We wanted a solution which was KISS, required no modification to the Docker containers, or to the invocation of the containers, didn’t spool enormous files locally, and “just worked, everywhere”. To meet these requirements we developed a core handling script, which reads the core dump over stdin, and sends it to a remote (in-house) FTP server. We use anonymous FTP with the server configured to disallow downloads to avoid having to manage credentials.

The script also does some other stuff, like reports crashes to our Elastic Search database, but the cleverness all boils down to a simple ncftpput command.

ncftpput -t "$ftp_timeout" -m -c "$remote_host" "$filename"


We push the script and sysctl settings out using Ansible, which ensures that all our machines in our entire estate have the same core dump settings.

For the anonymous FTP server part, we use the excellent VsFtpd, which is secure and easy to configure. VsFtpd is running on an Openstack node, and it is configured to only allow uploads using anonymous FTP (no downloads). The files are uploaded onto a Pure Flashblade, where developers and support staff can see / analyse the core dumps.

The solution in action

Here’s an Asciinema cast showing the solution in action. The sleep command is sent to the background, and then kill -SEGV is used to force it to generate a core dump, both inside and outside of a Docker container.

Show me the code

You can download our full script, and example Ansible roles at our GitHub repo.

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Important information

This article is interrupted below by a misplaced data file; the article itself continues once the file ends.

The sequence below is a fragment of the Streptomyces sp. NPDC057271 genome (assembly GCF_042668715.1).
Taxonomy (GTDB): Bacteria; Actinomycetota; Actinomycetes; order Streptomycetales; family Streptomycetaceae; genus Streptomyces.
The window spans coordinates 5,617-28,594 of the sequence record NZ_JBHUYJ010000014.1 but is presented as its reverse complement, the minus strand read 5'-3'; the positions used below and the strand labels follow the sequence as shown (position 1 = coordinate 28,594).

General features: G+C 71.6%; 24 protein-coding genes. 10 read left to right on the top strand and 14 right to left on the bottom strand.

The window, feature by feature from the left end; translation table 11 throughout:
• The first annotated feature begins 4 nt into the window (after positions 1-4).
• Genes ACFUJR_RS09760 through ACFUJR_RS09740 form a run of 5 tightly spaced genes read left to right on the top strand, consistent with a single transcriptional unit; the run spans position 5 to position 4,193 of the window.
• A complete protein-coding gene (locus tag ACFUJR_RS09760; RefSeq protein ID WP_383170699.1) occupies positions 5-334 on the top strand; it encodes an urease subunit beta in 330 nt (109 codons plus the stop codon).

Opinions expressed are those of the author and may not be shared by all personnel of Man Group plc (‘Man’). These opinions are subject to change without notice, are for information purposes only and do not constitute an offer or invitation to make an investment in any financial instrument or in any product to which the Company and/or its affiliates provides investment advisory or any other financial services. Any organisations, financial instrument or products described in this material are mentioned for reference purposes only which should not be considered a recommendation for their purchase or sale. Neither the Company nor the authors shall be liable to any person for any action taken on the basis of the information provided. Some statements contained in this material concerning goals, strategies, outlook or other non-historical matters may be forward-looking statements and are based on current indicators and expectations. These forward-looking statements speak only as of the date on which they are made, and the Company undertakes no obligation to update or revise any forward-looking statements. These forward-looking statements are subject to risks and uncertainties that may cause actual results to differ materially from those contained in the statements. The Company and/or its affiliates may or may not have a position in any financial instrument mentioned and may or may not be actively trading in any such securities. This material is proprietary information of the Company and its affiliates and may not be reproduced or otherwise disseminated in whole or in part without prior written consent from the Company. The Company believes the content to be accurate. However accuracy is not warranted or guaranteed. The Company does not assume any liability in the case of incorrectly reported or incomplete information. Unless stated otherwise all information is provided by the Company. Past performance is not indicative of future results.